The group Magpie, formed of activists and folk musicians Terry Leonino and Greg Artzner, performed a series of songs from the civil rights movement era Thursday in Forum Hall.
The themes of the songs were the anti-war movement, and issues of racism and gender inequality.
The performance, named “Civil disobedience in America: Songs and Perspectives,” was aimed at bringing forth the history behind many of the social issues still seen today.
One particular song written and performed by the activist duo, “Not so far from the Mississippi clay” compares today’s incidents of racism against African Americans with the days of the civil rights movement. Artzner said the song is about a time when some African Americans were murdered, tied to heavy objects, and thrown into the Mississippi river and were later uncovered during the Freedom Summer project of 1964.
The show, however, did not take on a serious tone throughout. The band played humorous pieces such as that of Phil Ochs and Draft Dodger Rag.
Marci Maullar, associate professor in the school of muic, theater and dance, obtained Academic Excellence Funding from the Office of the Provost to help bring the group to K-State. The performance was also sponsored by the Ebony Theatre.
Artzner and Leonino were joined on stage by president of Ebony Theater, Darrington Clark, and vice president Nicole Casonhua, who performed readings by historical icons such as Susan B. Anthony, Langston Hughes, Maya Angelou, and Martin Luther King Jr.
Maullar said talking about social justice in music has a unique significance and that booking Artzner and Leonino was something she had been trying to a while.
“Anytime you can use the arts to bring focus and attention to a subject, it seems to have a great impact because it’s done in such a way that people are more likely to listen rather than have somebody just stand up and lecture or just news,” Maullar said.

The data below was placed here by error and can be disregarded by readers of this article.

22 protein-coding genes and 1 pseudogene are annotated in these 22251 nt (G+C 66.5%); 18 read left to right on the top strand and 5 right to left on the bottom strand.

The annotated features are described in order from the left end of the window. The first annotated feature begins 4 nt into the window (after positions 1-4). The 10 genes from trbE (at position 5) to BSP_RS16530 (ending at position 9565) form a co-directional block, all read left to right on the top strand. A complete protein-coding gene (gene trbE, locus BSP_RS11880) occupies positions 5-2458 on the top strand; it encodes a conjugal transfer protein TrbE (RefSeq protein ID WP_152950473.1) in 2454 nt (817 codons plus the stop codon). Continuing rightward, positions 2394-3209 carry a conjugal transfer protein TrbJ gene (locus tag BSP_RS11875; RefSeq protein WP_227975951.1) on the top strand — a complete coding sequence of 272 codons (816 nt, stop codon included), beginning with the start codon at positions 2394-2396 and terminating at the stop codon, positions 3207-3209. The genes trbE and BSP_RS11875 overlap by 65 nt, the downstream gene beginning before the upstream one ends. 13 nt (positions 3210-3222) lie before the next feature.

Artzner said that one of the band’s missions is to break down what is known as white privilege through music.
“This show is just about human beings all being equal, and the music in our program is here for the breaking down of class and privilege and leveling the playing field for all people,” Artzner said.
Leonino spoke about the power of music and how it’s not necessarily a new platform but an old one that needs to be used more often.
“Songs have been used throughout history from the underground railroad and all the way up through the civil rights movement and beyond,” Leonino said. “Music has been used in movements to get people to come together and organize against injustices and unjust laws and laws that are called legal but should be illegal.”
Magpie has been touring and performing for 43 years and throughout their career were able to perform on major stages and at major musical venues such as the Lincoln Center, Kennedy Center, Wolf Trap and the Philadelphia, Winnipeg, Mariposa and Old Songs folk festivals.
The show was followed by a question and answer and a discussion session between the performers and audience members and all together lasted a little over two hours.